Hillary Clinton’s “claim” that “17 intelligence agencies agreed” on Russian interference with our election last year, a host of media outlets claimed the statement as 100 percent FACT. And now, a mere nine months later all those same media outlets are coming out saying that the claim is false… so what happened?
As written for The Daily Caller by Rachel Stoltzfoos:
When Hillary Clinton claimed “17 intelligence agencies” agree on Russian meddling in the third presidential debate, a host of media outlets including The New York Times rated the claim as 100 percent true. Nine months later, those same outlets say the stat is obviously false, and there’s been a “simple” explanation as to why all along.
A closer look at how the claim survived and thrived over those nine months reveals a startling lack of skepticism in the press when it comes to the Russia narrative. The truth is the great majority of the 17 agencies that make up the U.S. intelligence community had nothing to do with the investigation and made no judgments about the matter.
“The reason the views of only those four intelligence agencies, not all 17, were included in the assessment is simple: They were the ones tracking and analyzing the Russian campaign,” The New York Times now reports. “The rest were doing other work.”
Strange admission for the paper, since its star political reporter recently reiterated the false claim as she was in the middle of writing an article characterizing President Trump as stubbornly foolish.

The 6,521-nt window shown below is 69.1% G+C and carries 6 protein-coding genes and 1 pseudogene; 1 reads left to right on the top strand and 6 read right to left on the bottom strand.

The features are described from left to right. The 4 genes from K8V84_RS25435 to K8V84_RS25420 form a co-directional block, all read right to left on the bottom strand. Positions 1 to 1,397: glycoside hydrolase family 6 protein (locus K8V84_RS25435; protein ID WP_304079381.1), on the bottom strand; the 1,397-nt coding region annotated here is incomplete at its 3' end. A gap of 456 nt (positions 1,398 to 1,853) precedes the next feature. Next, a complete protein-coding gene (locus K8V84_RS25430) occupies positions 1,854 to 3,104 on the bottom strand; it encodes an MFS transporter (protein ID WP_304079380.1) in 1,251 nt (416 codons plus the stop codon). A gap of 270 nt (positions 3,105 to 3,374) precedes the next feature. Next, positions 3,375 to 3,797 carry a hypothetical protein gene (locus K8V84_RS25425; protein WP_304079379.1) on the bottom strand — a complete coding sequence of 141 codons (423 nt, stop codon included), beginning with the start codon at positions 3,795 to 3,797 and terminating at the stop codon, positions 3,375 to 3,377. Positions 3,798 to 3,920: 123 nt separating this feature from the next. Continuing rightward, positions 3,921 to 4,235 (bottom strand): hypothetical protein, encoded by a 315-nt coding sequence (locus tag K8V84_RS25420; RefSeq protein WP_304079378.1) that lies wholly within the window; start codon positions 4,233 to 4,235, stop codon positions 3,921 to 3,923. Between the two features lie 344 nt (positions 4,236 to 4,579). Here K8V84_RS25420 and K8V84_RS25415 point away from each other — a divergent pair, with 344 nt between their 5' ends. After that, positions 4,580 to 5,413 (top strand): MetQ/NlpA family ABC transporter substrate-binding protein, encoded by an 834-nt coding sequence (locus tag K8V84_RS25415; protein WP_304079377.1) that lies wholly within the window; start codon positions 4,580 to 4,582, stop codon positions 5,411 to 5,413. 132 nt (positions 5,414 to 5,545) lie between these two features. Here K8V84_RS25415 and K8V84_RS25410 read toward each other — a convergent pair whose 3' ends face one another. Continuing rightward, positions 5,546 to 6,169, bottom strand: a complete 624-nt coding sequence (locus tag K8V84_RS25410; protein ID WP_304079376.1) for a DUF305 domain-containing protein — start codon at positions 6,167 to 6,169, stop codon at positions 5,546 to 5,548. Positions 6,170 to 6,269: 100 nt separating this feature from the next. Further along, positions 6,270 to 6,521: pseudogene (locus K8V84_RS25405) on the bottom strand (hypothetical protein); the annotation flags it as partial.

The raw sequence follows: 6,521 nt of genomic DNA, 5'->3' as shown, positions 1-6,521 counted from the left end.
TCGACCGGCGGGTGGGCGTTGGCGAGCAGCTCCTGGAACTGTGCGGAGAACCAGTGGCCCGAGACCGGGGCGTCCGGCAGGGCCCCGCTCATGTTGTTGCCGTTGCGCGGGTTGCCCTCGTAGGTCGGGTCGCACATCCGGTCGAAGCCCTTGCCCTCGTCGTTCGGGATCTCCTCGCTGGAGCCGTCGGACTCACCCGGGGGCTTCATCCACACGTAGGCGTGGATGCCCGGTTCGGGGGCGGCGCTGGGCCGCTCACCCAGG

“The latest presidential tweets were proof to dismayed members of Mr. Trump’s party that he still refuses to acknowledge a basic fact agreed upon by 17 American intelligence agencies that he now oversees: Russia orchestrated the attacks, and did it to help him get elected,” Maggie Haberman wrote. Her story was later corrected to reflect the — basic fact — that only three agencies working under the Director of National Intelligence contributed to the intelligence community’s conclusion.
A few days later, the Associated Press echoed that correction in a “clarification” bulletin acknowledging there’s no truth to the claim the wire service had repeatedly blasted out for publication to news outlets all over the world.
The bizarrely timed corrections put the media in a bit of a truth pickle, especially after Trump drew attention to the corrections at a high-profile press conference in Poland. “They had to apologize, and they had to correct,” he noted.
The New York Times, CNN and others quickly spun up articles and tweets aimed at steering the conversation away from this uncomfortable truth about their proliferation of an outright false claim, and back to the more comfortable “isn’t Trump an idiot?” narrative.